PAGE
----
As the new calendar dawns, there are already a considerable amount of premium bouts on the horizon. Things don’t look to be bogged down by undetermined championships next year. In many cases the scheduled face-offs involve the best fighters in the division, or at least close enough for general bragging rights. If anybody else with proper qualifications signs up to force the issue, all the better.

It can be argued that some pairings could have taken place within a more optimal timeframe, or that some headliners carry distracting baggage, but there are certainly enough heavy hitters on deck. That nobody can deny.

It doesn’t matter whether one considers the proverbial glass half empty or half full; there’s still the same amount of juice in the vessel. It’s nice to know that even with a high number of cancellations, there will still be plenty of important contenders on tap.

With elite fighters in weight divisions from top to bottom on the agenda, it’s an equivalent to what fans in more mainstream sports expect in a consistent championship format.

Baseball fans can almost always count on a World Series. Some hoops fanatics say too much attention to playoffs distracts unmotivated NBA teams during their regular season. In college, they project Sweet Sixteens. Football fans know there’s always a Super Bowl ahead to raise advertising dollars and test the USA’s halftime morals.

So too, there is method in boxing’s current madness.

The midnight crystal ball hasn’t even been unveiled in Times Square and there are already a number of potential thrillers scheduled. Most feature contrasting personalities that almost guarantee going along for the ride will be worthwhile. Any subsequent drops will probably be cheered.

Don King jumps right out of the auld lang gate with a January 7th Showtime card featuring Zab Judah against Carlos Baldomir and Jean-Marc Mormeck in a cruiserweight unification against O’Neil Bell.

It will be the upset of the year, bar none, if Baldomir can tip the applecart before Judah gets to his scheduled super-showdown with Floyd Mayweather Jr. Meanwhile, Mormeck is emerging and should keep on rolling against Bell, who can expose him if he’s not for real.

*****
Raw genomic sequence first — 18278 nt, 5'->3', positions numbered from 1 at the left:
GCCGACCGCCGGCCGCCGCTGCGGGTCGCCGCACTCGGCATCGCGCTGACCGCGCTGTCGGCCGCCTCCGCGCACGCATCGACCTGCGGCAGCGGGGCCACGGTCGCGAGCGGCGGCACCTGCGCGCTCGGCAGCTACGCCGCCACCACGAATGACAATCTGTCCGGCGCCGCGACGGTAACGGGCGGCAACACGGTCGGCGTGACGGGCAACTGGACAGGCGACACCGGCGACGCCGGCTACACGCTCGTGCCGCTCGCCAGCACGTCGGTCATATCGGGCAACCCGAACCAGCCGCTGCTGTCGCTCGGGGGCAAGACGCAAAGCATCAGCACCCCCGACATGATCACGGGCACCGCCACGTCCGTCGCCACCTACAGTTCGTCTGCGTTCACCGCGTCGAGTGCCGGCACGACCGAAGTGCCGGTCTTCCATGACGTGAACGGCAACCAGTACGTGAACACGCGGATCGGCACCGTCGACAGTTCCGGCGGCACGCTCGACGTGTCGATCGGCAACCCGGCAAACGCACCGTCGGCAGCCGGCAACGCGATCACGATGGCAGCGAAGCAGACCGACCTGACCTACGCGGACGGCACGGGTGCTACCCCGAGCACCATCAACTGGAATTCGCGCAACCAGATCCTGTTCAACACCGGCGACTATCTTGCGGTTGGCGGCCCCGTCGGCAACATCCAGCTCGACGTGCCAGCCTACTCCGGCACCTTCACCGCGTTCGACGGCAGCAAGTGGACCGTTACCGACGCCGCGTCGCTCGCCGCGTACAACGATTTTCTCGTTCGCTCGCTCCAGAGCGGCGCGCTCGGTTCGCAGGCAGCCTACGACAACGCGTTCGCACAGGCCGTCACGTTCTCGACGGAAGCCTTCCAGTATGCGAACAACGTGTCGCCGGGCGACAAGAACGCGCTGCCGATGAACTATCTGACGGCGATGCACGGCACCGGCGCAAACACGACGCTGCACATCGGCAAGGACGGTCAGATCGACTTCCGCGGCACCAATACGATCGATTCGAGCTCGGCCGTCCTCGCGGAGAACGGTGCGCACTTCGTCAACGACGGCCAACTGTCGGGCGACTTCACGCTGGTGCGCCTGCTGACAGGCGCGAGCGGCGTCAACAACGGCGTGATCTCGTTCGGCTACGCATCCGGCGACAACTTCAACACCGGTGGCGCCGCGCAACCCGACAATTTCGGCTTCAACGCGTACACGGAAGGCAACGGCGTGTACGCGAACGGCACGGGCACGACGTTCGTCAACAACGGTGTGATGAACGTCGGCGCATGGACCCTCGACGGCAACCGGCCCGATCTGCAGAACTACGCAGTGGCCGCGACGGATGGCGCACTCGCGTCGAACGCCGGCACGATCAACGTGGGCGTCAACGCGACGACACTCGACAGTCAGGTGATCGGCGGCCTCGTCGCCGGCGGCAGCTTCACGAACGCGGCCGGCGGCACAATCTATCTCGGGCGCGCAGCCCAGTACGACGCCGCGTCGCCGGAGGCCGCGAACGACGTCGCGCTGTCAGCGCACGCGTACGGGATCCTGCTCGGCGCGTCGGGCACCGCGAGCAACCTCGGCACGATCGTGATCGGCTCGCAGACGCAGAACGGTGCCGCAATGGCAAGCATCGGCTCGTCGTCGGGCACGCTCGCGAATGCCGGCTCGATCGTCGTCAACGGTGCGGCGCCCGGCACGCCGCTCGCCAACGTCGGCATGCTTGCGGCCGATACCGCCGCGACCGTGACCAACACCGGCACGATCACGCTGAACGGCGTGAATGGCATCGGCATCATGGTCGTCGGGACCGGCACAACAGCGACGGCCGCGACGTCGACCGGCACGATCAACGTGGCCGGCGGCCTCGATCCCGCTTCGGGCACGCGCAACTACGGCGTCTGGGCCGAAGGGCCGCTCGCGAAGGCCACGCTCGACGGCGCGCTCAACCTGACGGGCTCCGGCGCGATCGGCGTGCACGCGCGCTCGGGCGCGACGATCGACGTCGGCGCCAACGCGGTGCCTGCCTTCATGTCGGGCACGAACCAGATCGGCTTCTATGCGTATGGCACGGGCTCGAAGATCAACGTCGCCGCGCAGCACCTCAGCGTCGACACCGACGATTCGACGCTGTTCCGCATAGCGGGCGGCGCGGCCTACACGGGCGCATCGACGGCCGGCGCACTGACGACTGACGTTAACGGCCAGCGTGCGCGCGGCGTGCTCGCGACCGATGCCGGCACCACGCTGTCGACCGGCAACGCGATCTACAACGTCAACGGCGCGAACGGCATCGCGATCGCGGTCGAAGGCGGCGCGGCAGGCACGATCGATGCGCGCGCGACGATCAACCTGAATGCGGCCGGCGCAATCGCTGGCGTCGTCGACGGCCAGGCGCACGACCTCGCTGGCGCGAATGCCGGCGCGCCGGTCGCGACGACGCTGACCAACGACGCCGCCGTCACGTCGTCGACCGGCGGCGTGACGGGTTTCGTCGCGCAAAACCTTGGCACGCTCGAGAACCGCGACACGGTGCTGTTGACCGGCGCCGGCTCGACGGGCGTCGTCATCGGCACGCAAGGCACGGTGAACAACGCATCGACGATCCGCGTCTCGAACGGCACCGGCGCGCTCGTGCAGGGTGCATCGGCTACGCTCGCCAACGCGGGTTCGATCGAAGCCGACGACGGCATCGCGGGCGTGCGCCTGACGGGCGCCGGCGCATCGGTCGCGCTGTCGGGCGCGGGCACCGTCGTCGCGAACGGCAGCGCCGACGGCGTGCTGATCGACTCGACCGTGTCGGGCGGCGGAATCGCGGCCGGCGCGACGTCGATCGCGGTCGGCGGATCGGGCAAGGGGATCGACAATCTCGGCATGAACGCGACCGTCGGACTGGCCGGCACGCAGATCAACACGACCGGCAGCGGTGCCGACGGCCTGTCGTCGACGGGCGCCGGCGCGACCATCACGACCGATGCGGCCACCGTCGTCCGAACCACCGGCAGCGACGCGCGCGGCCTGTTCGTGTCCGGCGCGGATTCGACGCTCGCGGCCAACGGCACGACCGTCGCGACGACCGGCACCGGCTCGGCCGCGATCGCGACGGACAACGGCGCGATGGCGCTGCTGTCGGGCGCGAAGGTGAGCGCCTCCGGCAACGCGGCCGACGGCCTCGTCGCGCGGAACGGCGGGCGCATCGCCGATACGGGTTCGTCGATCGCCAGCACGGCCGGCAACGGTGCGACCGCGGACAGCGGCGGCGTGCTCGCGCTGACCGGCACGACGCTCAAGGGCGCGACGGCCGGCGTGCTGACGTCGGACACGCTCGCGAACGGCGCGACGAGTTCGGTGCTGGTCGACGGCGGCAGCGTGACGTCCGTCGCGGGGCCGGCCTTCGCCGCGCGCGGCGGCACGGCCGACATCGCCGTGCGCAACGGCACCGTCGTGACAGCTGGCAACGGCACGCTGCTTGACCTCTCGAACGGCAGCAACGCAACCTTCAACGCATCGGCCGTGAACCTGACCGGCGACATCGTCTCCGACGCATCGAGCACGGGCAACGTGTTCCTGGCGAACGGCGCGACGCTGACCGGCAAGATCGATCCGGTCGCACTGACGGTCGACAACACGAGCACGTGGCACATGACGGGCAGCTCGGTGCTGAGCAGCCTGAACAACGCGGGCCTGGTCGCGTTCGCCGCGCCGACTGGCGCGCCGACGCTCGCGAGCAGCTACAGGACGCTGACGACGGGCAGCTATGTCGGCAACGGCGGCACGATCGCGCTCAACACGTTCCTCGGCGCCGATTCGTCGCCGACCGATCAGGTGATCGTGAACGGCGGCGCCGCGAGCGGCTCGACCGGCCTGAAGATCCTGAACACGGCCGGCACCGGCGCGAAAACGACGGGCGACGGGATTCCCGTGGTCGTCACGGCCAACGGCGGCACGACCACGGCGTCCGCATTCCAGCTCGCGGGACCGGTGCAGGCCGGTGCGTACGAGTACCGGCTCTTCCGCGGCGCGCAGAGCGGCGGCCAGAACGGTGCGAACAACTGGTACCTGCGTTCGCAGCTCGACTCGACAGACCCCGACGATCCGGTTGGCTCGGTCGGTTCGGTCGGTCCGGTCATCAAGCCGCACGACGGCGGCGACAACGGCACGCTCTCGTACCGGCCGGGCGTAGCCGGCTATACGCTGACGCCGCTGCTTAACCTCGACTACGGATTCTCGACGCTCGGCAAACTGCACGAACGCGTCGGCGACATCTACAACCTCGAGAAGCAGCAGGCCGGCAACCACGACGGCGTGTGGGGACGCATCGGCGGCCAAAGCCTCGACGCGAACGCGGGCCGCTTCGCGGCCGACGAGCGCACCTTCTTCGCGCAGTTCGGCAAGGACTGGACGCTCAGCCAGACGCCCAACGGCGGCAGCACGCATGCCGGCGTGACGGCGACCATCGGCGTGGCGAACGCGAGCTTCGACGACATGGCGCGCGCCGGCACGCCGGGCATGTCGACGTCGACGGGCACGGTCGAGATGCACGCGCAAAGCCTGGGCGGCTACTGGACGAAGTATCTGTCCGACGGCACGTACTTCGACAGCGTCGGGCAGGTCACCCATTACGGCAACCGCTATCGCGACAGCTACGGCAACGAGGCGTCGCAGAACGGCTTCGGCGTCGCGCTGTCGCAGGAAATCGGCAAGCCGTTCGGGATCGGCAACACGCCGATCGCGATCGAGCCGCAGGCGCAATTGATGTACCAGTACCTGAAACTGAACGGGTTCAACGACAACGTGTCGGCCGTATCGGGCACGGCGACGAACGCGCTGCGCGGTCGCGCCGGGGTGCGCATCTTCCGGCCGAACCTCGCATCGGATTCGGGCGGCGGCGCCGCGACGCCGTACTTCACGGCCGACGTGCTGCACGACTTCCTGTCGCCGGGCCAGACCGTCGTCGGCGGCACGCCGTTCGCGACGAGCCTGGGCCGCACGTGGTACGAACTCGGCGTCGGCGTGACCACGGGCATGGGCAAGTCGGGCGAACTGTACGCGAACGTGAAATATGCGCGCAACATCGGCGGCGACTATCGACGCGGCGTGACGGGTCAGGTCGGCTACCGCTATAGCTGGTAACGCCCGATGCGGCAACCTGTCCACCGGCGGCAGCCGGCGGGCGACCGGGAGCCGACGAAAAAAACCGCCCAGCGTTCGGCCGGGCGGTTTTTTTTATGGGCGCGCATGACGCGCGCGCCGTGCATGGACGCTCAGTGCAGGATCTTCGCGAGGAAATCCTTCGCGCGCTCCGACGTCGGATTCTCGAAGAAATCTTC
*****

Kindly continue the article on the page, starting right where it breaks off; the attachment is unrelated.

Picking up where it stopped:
The proverbial Big Bang starts with a January 21st rematch of one of the finest fights of ‘05, when Erik Morales goes against Manny Pacquaio for the second time on HBO pay per view. The fact that Morales was upset by Zahir Raheem after beating Pacquaio was no real loss in box-office luster. Artful Raheem will get a spot on the undercard and hope his patience is rewarded.

Everyone figures Morales and Pacquaio will pick up where they left off. Like the first time, the rematch is a pick’em contest. Management distractions and glove restrictions cited as Pacquaio’s previous problems won’t matter this time. The two are very evenly matched and their styles will make for another whapathon. It could come down to corners, where Freddie Roach gets the edge since Morales will have a new trainer for the first time since replacing his father after the Raheem lesson.

February features four of the game’s most enduring attractions, in a pair of crucial matchups.

First up, Showtime presents the Jose Luis Castillo – Diego Corrales tiebreaker from El Paso on Feb 4th. This is another pick ‘em pair, barring any sideshow. In boxing that disclaimer may be a stretch, since the sideshow is part of the act and the charm.

As far as action inside the strands goes, every round these guys have fought has been great. There’s no reason to think that pattern won’t continue. Regarding the result, Castillo keeps the pressure on as he did in the second fight, but he’ll walk into trouble from a more reserved Corrales. We still don’t know which coin to flip.